Q: Do you think that games that put the story and cutscenes up front as the main focus are almost doing a disservice to games as a medium? There's that knock on game designers that they are aspiring to be Hollywood. People say that game designers need to stop being Hollywood and just focus on making games. Do you see that?
Harvey Smith: I've heard that before, and while Raphael, myself and Arkane have a particular style and taste and we move in a particular direction, I've always been the guy that says games are healthier when everyone takes a different approach... So like somebody who chooses a simple location like a house and models behavior within the house, like the Sims; someone who takes a roller-coaster, because there's nothing wrong with roller-coasters, because we all like roller-coasters; somebody else who goes all out for atmosphere like the indie game Amnesia, recently. I think the fact that games have all that plurality of aesthetic approaches, games are healthier because of that, versus getting behind one religious dogma and saying 'let's all make abstract games with no story, all interactivity and let's all strive to make Go.' I think games are all stronger because of the plurality, even if some of those fail because they are inherently limited in terms of what we can do with storytelling.
Q: Where do you think triple-A games are going to fit in the future where the cost of development is so astronomically high and getting higher? Next-gen is right around the corner and those costs are going to go up. Every time that happens, publishers become more risk averse and are not being as supportive. It is harder to make a new IP, and thankfully you have the opportunity to make a new IP with Dishonored. There aren't too many designers that get to do that. It seems like the market is becoming dangerous for development of $50 million games. How do you see the future of development evolving?
Harvey Smith: I don't try to predict the future anymore but I would say that there has been this huge widening of platforms and gamer profiles, as mobile and free-to-play has emerged, and there is going to be even more ways to play. There are 7 billion people on the planet and only a fraction are playing games. There will be more experimentation with billing models, on how to sell games, even give them away. I think in that eco-system there is always going to be room for high-end games where you want the highest graphical fidelity or the biggest open world. There will always be a market for party games; there is an ever-widening market for mobile games.
So I think it's just incumbent on the people working on games to figure out how to afford those, whether it is a very mature toolset that you can use over and over for a particular type of game or if you distribute your team over multiple locations, which is what we've done. I think the market will support a certain number of each of those types of games. If there are 80 million players for a particular type of casual/social game, that's great. If there are 10 million players for a deep, hardcore PC or console game, and in both cases companies can make money if they set themselves up right. I don't see a problem with having a very fragmented market like that. I'm happy about that, in fact.
Q: Were you following the news from E3?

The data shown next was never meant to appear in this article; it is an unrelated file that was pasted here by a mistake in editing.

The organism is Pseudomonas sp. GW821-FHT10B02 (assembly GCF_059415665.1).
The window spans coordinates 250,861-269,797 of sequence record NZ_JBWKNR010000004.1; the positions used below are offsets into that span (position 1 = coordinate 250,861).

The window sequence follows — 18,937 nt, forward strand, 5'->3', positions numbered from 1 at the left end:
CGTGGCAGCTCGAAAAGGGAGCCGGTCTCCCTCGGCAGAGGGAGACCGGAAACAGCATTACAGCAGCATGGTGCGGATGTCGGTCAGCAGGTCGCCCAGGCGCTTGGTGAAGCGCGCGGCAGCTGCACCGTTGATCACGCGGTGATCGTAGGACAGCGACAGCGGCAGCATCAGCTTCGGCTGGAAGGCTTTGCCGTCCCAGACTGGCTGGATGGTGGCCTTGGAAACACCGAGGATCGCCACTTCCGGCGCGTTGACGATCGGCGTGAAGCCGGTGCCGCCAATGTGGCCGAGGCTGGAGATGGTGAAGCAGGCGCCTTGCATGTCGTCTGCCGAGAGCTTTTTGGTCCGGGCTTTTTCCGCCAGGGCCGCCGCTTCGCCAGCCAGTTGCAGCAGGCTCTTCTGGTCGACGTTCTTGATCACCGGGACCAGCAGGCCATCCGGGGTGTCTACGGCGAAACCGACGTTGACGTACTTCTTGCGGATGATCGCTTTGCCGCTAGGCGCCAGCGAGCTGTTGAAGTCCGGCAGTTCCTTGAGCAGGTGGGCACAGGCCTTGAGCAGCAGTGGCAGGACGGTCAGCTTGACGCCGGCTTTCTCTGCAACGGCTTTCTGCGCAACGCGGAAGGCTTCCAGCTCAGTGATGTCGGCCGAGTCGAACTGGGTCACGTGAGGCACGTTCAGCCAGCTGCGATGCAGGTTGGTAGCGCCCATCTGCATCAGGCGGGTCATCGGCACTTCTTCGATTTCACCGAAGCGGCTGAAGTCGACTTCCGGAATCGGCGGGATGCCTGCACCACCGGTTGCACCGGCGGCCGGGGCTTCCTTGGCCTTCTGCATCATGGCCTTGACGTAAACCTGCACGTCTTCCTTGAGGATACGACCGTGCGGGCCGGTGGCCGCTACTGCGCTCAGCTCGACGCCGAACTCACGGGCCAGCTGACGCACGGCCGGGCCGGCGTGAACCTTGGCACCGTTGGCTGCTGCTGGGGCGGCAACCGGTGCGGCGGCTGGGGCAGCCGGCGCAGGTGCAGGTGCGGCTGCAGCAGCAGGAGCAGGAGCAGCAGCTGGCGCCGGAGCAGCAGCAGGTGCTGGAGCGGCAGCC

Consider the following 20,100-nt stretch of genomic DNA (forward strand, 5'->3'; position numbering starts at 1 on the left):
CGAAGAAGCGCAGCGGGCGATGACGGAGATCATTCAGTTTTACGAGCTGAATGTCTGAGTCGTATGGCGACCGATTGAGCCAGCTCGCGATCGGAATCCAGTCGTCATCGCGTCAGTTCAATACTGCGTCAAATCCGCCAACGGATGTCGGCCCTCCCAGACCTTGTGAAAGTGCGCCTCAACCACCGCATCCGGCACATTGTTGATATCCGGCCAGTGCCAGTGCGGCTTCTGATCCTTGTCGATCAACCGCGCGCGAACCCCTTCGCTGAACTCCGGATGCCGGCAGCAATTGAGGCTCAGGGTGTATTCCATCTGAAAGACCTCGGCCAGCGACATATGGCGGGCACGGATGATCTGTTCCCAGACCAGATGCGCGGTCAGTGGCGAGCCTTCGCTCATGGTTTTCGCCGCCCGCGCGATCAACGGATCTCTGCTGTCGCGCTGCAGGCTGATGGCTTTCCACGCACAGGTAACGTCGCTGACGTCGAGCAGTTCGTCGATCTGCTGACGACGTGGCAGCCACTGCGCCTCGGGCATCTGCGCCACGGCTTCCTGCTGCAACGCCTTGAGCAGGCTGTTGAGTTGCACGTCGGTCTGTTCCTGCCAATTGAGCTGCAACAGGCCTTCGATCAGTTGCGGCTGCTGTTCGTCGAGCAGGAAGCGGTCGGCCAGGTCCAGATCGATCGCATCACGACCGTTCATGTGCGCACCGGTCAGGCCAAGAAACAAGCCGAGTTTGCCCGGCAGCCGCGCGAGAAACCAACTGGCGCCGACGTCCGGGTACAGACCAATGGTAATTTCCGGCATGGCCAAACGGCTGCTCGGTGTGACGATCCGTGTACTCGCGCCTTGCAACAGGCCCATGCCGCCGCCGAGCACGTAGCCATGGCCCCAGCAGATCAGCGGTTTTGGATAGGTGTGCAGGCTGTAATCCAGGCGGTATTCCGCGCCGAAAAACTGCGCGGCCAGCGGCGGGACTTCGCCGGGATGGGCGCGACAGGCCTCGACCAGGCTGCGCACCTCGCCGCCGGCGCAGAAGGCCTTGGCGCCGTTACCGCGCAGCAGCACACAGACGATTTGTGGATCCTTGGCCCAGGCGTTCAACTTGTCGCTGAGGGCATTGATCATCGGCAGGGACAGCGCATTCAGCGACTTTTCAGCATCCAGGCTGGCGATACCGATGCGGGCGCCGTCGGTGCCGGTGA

Harvey Smith: Twitter for me is like your finger is on the pulse. At the show, I hit 17,000 tweets; that's not more than other people, but that's a significant number of tweets. I use Twitter and love social media, I love it. Before I was in games, I was in the military. We had a teletype network. I was a satellite communications guy. So all this stuff like keeping in touch with friends around the world, even pre-internet, I happened to be in a place where I was into that. It's natural for me. I track my news that way; I get a sense of what people are talking about. It has been very gratifying to see people talking about Dishonored in the same breath as the other two games that everyone is talking about. There are three games mentioned over and over, one of which was Dishonored, which is super gratifying.
So I didn't go to the conferences, but I did track in the background by listening to what people were saying. I think the public is responding to games that promise something new, a novel setting, more player interactivity, and more ways to interface with the game. I think people light up when you talk about that stuff, naturally. The same old setting with the same old demo with the same scripted interactivity... I think people are getting more sophisticated and they need to hear that thing that excites them, whatever that is.
Q: Dishonored is not being announced for Wii U, but as a designer of hardcore games what do you think of Nintendo's new console?
Harvey Smith: It's always felt a little outside my expertise to say. When the Wii came out, it was interesting and I'm glad they did that. A lot of people had fun with the tennis and darts or whatever, but my thinking has always been the more I can forget the interface, the more I can get in the game. That interface reminds me that I'm struggling. Maybe they'll have a better fix this time around, but I don't have an informed opinion really because it feels like something outside of what I want to do.
We have strong advocates inside the team for PS3, Xbox 360 and the PC. We want to do those right and we know where our audience is. That's not to say in the future that we won't explore or experiment with some of these new devices. When a new device comes out, that's a very fertile ground for exploring new ideas. Nintendo deserves accolades for that. I just don't know how far the new console goes. I didn't perceive what people's excitement of the device was. I don't know why, but it didn't show up on my filter somehow.
My personal opinion is people respond to games and specifically about something within the game. This is nerdy, but if they hear the way the AI listens or sees, that its perception is not scripted, gamers respond to that. If you can do something that hasn't been done before, like possess a rat or fish or control traffic lights in a city, they respond to that. That's what trends. I personally don't have the focus on hardware or UI devices as much.